Monday, September 7, 2009

Drifting Home

So, it's been a year. Likely, one of the most distinct, important and influential years I'll ever live. Through the Drift, I've been able to chronicle my journey, and create space to openly and honestly reflect in and through my time.

My appointed mantra "The Journey is the Destination" is one that could - and should - be continued even after one "Destination" is reached. And so, I keep writing. And reflecting. And, if anyone will join me, creating an open space - a community where people are safe to probe and question and examine life in a way that, I fear, far too few do.

So, while I won't be writing on an expat's trials and travails in a foreign land, I have a sneaking suspicion that many of the themes I found in my life in Taiwan. Just, you know, not so much the Taiwanese stuff...



The last week went by in a haze. Saying Goodbyes stretched out through Saturday, and I didn't finish packing until the moment it was time to leave. Friday night was a melancholy goodbye from the Neighborhood. After we all hung out one last time, I said my farewells, gave my hugs, and walked away from the others. It hit me how fast the goodbyes were. Like peeling off a band-aid, maybe? Honestly, it felt much more like a see you later than a goodbye. I hope that it was. When I made it to my house, I sat outside on a bench to absorb the night and reflect over the people and places I would miss.

Ten minutes in the brisk, post-midnight air slip passed me before I stirred from my spot. It seemed surreal that I would be leaving soon. That these places and routines that became so familiar - the same ones that were once so foreign - would soon dim to forgotten. I reflected on what I sought to learn. Goals I set for myself that I didn't achieve moved in and out of my mind as I pushed them away realizing their unimportance in the grand scheme of things. And the only goal I had left once again became burden enough to move me from my seat. In 16 hours, I would leave for the airport. I needed to pack.

But even after I climbed the four staircases to my room, my mind hadn't wandered from reflection. I wondered about my change in lifestyle, thinking, and habits. Would they stick? As I loaded up my carry-on, I allowed myself to dwell on my biggest fear: returning home the same person I was when I left.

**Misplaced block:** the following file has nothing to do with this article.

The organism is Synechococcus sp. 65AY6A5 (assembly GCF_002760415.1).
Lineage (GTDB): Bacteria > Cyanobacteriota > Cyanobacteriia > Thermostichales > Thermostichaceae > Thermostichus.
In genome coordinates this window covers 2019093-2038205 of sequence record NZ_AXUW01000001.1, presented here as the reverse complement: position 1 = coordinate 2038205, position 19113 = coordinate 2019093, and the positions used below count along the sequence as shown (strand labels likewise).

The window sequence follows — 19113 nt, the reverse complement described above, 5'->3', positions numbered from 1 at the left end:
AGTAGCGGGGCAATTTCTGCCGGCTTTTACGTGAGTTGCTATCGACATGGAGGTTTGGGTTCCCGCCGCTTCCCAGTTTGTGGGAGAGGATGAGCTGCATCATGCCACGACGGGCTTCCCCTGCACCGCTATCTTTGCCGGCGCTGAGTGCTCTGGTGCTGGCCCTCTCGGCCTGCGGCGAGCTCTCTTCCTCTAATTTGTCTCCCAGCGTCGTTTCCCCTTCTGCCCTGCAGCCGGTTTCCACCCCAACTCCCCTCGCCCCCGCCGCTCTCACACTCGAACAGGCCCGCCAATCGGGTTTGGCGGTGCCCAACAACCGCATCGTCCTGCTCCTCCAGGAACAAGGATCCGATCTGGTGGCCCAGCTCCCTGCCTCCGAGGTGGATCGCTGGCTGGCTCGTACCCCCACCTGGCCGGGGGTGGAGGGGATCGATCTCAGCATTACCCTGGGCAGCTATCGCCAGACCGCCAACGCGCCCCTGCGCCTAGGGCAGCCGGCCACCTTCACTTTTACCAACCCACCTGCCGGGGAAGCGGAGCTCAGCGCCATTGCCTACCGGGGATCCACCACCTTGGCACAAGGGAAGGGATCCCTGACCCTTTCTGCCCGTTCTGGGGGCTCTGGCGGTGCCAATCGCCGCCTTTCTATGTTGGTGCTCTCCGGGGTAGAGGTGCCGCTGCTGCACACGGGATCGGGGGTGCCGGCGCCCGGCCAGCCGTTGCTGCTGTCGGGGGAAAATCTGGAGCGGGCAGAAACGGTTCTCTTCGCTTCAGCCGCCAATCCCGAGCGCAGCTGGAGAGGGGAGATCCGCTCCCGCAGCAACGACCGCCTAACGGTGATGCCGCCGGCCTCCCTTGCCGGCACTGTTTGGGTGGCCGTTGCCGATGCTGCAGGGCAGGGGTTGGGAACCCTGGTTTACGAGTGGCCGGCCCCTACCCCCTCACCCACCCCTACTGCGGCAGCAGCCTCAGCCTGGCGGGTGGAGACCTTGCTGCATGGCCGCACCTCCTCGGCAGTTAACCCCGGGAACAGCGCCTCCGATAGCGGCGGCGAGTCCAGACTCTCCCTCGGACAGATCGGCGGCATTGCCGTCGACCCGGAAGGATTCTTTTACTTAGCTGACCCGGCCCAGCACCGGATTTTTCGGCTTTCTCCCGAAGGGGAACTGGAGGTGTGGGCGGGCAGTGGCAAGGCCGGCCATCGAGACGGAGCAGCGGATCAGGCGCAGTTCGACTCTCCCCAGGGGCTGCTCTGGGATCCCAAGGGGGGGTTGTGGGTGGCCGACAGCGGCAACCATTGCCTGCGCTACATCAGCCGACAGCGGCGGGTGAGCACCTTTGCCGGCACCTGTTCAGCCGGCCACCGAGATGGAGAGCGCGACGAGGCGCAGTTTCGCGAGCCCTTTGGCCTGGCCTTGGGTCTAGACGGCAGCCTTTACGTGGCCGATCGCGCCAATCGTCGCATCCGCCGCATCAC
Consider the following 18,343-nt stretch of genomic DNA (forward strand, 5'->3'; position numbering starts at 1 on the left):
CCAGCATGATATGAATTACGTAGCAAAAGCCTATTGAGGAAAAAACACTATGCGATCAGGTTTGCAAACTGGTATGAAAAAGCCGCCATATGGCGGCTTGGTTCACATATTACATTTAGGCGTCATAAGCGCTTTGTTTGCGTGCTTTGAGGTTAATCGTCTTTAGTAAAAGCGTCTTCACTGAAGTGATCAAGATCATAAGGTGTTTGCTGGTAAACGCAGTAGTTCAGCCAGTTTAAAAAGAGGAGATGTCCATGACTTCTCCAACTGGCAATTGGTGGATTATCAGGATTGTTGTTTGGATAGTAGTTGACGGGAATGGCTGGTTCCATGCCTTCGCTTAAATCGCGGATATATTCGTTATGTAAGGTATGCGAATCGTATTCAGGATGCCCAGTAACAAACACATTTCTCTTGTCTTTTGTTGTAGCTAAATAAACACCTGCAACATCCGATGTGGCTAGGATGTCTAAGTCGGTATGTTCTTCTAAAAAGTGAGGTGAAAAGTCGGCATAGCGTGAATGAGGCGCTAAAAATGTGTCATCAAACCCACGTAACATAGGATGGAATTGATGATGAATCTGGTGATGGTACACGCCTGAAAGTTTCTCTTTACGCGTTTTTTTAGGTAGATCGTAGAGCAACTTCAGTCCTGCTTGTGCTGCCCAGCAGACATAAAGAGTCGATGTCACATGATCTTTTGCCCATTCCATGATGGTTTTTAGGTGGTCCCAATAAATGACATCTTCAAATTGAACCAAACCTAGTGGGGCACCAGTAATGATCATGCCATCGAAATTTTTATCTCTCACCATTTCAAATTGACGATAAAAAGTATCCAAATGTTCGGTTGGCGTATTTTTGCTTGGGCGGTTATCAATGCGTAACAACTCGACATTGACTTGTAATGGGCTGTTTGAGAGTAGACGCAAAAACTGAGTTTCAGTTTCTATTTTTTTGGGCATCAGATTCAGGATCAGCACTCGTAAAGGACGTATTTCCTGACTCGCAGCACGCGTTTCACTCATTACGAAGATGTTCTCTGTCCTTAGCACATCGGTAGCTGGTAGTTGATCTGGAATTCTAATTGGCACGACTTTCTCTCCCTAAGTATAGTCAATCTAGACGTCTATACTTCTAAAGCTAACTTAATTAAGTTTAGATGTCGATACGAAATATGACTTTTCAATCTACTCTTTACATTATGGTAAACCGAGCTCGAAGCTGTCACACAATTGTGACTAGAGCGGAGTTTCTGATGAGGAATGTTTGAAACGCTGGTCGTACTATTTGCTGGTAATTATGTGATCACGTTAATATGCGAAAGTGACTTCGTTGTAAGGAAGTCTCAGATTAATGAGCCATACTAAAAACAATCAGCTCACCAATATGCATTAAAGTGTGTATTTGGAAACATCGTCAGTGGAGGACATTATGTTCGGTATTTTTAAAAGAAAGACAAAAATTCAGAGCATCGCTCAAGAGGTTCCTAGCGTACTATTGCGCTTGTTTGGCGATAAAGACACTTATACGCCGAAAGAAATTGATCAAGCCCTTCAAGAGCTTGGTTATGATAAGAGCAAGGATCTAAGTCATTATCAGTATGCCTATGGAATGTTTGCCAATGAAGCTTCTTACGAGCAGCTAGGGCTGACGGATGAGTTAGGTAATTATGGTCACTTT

Too much time had past, I told myself, I've learned too much to go back. But it wasn't until I reached out, instinctively, and grabbed a pen that my fears calmed. As I slipped the pen into my carry-on, I knew that this year could never be a waste. I had learned what I come to learn, and I would carry it with me wherever I drift to next.

10 comments:

Kristy said...

You are such a good writer. I feel inspired everytime I read your words, it's like I feel them to, like I was also saying goodbye and traveling with you.

You have such a gift.

Kristy

floreta said...

i'm glad to share part of your journey with you, Chase. it's been great following your blog and more to come.

Lynzi said...

I love you.

Welcome home. It was an incredible year for you. You are an inspiration to so many, especially me. I can't wait until our journey continues together outside these US borders. Always keep your eyes focused on the Lord, and go where your heart leads you.

Samantha said...

Although I am a bit sad that I won't hear anymore about Taiwan excursions, it'll be nice to be breathing the same West Coast air...

Andhari said...

Heyyy welcome homeee, chase!:) I think you'll bring all those amazing experiences and values that you learn in Taiwan back home, like you said :).

Lori Bevi said...

How was your journey home? your welcome back party? life now?
TIME for a new blog. =)

Chase said...

@MamaWood, Thank you :)

@Floreta, more to come indeed. You know this already, but, "ditto"

@Lynzi, love ya too, lil sister

@Sam, the air is nice indeed. Ever thought of venturing down south now that you're on the other left coast?

@Andhari, Thanks! :) It is good to be home, and I do hope to bring it all back with me - as much as I can

@Lori, my journey home was an experience in itself. Another blog post maybe? :) I'll have news regarding "The Drift" soon enough ;)

virginia said...

welcome back, and even though it will take much ink and paper, print out your posts, and keep them safe. who knows how we will communicate in the future.

in 25 years, you will have forgotten many details, and in 40 years, i hope you will have returned at least once.

it took me 38 years to get back (to France), and i wish i'd had a diary to hand to my son from that time period. he could not have imagined the movie that was running through my head as i visited a place i thought i would never see again.

i've enjoyed following.

no hurricanes, yet, this year.

Carson Leith said...

warmed my heart to read this, man.

can't wait to see you.

Don said...

At least now you're in the same time zone and I'm going to stay alert for any April 1st shenanigans!

A whirlwind departure week, and a whirlwind arrival week?

After my travels my dad would say to me, "Get a haircut" and "Get a job." Well, your hair is fine...

;-) jk (made myself laugh) I just like telling you to do things, as if I had the influence.

Welcome home, again.